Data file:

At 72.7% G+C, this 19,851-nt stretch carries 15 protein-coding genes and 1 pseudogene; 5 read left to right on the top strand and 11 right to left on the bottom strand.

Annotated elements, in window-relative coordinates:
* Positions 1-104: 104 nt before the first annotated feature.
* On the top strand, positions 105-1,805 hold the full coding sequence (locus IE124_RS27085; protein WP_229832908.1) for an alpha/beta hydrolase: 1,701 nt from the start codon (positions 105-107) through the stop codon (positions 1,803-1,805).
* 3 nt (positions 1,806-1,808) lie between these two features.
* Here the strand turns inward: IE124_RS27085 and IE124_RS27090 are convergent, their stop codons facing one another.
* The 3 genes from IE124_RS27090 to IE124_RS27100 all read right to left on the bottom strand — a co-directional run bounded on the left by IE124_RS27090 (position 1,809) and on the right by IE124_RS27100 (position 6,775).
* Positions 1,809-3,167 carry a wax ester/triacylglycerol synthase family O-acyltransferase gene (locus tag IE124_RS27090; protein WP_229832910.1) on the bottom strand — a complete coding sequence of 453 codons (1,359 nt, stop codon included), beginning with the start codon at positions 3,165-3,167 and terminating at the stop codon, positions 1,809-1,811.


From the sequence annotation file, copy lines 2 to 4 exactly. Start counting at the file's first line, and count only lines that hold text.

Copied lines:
Annotated elements, in window-relative coordinates:
* Positions 1-104: 104 nt before the first annotated feature.
* On the top strand, positions 105-1,805 hold the full coding sequence (locus IE124_RS27085; protein WP_229832908.1) for an alpha/beta hydrolase: 1,701 nt from the start codon (positions 105-107) through the stop codon (positions 1,803-1,805).